Radical research changes lab-on-a-chip design

Mar 31, 2010 By Richard Cairney
Mechanical Engineering PhD student Prashant Waghmare and professor Sushanta Mitra have developed a new approach to designing lab-on-a-chip devices.

(PhysOrg.com) -- A University of Alberta mechanical engineering professor has developed a new model that could revolutionize the design of hand-held devices that provide reliable, nearly instant medical or environmental tests.

"" technology has resulted in the development of new devices capable of testing samples of everything from water to blood. As the size of these devices decreases, designers have struggled to find reliable way to control through microchannels, which are integral part of the technology.

Now, professor Sushanta Mitra and PhD student Prashant Waghmare have published research findings, which appear as a featured article in the March issue of the scientific journal Analytica Chemica Acta, that address the problem. In order to use the technology to analyze fluids such as blood, the fluid sample is stored in a tiny reservoir on a glass chip and transported through a microchannel to a detection site, where the sample is typically detected and analyzed.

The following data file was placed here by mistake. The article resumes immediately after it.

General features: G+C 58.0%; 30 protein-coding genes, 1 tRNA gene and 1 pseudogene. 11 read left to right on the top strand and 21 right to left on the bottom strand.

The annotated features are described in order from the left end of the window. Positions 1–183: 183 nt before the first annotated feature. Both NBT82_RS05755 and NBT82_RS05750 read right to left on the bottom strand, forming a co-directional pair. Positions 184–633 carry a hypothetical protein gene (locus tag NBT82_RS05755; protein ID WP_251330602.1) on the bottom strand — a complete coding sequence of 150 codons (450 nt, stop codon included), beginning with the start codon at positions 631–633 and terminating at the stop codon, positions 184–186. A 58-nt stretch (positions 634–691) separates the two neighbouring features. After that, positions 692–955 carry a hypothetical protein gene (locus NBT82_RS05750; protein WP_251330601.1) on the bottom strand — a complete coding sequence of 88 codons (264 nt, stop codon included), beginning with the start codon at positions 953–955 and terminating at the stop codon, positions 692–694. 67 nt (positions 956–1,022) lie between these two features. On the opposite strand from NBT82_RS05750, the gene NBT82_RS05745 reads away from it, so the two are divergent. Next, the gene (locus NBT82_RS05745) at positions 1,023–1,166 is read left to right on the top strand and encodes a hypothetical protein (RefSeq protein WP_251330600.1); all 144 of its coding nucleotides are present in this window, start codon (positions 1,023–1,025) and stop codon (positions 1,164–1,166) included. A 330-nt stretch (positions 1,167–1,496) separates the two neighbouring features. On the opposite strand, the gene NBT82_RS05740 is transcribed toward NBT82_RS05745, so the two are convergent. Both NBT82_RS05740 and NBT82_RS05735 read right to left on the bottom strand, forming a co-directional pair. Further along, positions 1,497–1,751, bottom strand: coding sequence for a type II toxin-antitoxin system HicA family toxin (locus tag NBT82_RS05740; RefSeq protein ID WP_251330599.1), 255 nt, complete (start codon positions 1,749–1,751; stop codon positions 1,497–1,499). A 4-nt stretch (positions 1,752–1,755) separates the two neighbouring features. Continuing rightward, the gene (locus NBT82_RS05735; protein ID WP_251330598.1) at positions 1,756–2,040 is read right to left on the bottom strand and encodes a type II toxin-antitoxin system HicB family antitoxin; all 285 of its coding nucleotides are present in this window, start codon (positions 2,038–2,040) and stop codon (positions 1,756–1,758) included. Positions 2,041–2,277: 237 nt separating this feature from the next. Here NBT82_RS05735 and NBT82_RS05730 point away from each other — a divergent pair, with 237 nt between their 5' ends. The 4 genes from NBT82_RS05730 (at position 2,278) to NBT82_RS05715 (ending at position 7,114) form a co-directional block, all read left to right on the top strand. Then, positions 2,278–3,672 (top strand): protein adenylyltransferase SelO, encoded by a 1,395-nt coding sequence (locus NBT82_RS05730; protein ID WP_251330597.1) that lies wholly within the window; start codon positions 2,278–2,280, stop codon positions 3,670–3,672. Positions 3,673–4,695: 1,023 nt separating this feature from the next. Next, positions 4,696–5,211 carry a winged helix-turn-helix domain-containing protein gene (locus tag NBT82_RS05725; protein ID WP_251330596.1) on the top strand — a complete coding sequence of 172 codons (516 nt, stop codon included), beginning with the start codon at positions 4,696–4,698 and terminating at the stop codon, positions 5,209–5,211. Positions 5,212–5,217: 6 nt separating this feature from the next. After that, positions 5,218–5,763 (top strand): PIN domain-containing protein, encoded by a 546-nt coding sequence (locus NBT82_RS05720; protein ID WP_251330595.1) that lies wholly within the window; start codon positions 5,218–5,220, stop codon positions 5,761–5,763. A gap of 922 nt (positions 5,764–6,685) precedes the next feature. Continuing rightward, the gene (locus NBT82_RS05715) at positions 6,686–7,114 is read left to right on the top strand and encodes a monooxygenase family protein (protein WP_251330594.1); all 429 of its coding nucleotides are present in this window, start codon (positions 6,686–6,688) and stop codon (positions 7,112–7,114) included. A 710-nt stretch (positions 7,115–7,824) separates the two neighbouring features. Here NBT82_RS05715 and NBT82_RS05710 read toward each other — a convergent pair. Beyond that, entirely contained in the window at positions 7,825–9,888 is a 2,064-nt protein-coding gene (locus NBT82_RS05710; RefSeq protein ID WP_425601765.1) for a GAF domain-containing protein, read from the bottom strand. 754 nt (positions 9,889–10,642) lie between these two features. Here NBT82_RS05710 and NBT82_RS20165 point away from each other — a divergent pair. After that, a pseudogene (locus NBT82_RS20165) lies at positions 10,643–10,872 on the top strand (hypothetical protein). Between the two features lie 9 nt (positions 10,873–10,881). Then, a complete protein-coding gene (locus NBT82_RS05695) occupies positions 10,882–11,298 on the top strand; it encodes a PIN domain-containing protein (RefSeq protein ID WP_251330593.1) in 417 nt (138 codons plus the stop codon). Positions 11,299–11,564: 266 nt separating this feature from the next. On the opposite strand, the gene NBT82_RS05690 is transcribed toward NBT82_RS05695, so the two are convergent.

But getting the fluid from one reservoir to another can be challenging. Sometimes, physical forces known as capillary action are not adequate to move fluid through these tiny channels and if the sample is transported too quickly or too slowly, the analysis is inaccurate. In such situations, designers have placed electrodes beneath the microchannels and have tried to manipulate the transport of fluid using electrical fields.

Until now it has been an either-or situation, with chips being designed using capillary action or electroosmosis.

The model Mitra and Waghmare have developed takes both methods into account and represents a radical shift in microfluidic chip design. The pair has introduced a new non-dimensional number, which describes the interplay between capillary force and electroosmotism, to help design highly efficient chips that make the most of both effects.

"We are now able to control the flow by suitably manipulating the and the electric field, rather than designing chips by trial and error, which can be expensive and time consuming," said Mitra.

The design, Mitra says, could lead to devices that test for virtually anything.

For example, people at risk of heart attacks could be given hand-held devices to test their own blood for elevated levels of myoglobin, a protein which floods the circulatory system in the minutes leading up to a heart attack. With the prick of a finger, patients feeling unwell would be able to tests their myoglobin levels and call for help if necessary.

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